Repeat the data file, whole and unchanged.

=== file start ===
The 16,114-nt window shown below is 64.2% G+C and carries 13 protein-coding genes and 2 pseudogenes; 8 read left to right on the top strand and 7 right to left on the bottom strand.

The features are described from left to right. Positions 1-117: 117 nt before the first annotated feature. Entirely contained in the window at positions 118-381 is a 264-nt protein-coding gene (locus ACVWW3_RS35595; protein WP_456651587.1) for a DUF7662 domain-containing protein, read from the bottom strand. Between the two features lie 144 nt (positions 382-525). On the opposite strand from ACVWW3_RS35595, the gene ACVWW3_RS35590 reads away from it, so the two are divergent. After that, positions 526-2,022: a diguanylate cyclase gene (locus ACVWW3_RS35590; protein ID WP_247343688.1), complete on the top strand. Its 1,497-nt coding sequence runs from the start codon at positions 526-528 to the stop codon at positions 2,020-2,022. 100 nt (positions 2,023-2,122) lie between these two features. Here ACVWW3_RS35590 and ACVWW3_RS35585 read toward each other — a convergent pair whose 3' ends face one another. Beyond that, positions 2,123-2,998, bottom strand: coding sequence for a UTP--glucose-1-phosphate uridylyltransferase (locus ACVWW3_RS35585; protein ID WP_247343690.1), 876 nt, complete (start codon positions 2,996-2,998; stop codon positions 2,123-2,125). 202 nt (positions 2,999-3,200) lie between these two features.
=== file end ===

The 16,114-nt window shown below is 64.2% G+C and carries 13 protein-coding genes and 2 pseudogenes; 8 read left to right on the top strand and 7 right to left on the bottom strand.

The features are described from left to right. Positions 1-117: 117 nt before the first annotated feature. Entirely contained in the window at positions 118-381 is a 264-nt protein-coding gene (locus ACVWW3_RS35595; protein WP_456651587.1) for a DUF7662 domain-containing protein, read from the bottom strand. Between the two features lie 144 nt (positions 382-525). On the opposite strand from ACVWW3_RS35595, the gene ACVWW3_RS35590 reads away from it, so the two are divergent. After that, positions 526-2,022: a diguanylate cyclase gene (locus ACVWW3_RS35590; protein ID WP_247343688.1), complete on the top strand. Its 1,497-nt coding sequence runs from the start codon at positions 526-528 to the stop codon at positions 2,020-2,022. 100 nt (positions 2,023-2,122) lie between these two features. Here ACVWW3_RS35590 and ACVWW3_RS35585 read toward each other — a convergent pair whose 3' ends face one another. Beyond that, positions 2,123-2,998, bottom strand: coding sequence for a UTP--glucose-1-phosphate uridylyltransferase (locus ACVWW3_RS35585; protein ID WP_247343690.1), 876 nt, complete (start codon positions 2,996-2,998; stop codon positions 2,123-2,125). 202 nt (positions 2,999-3,200) lie between these two features.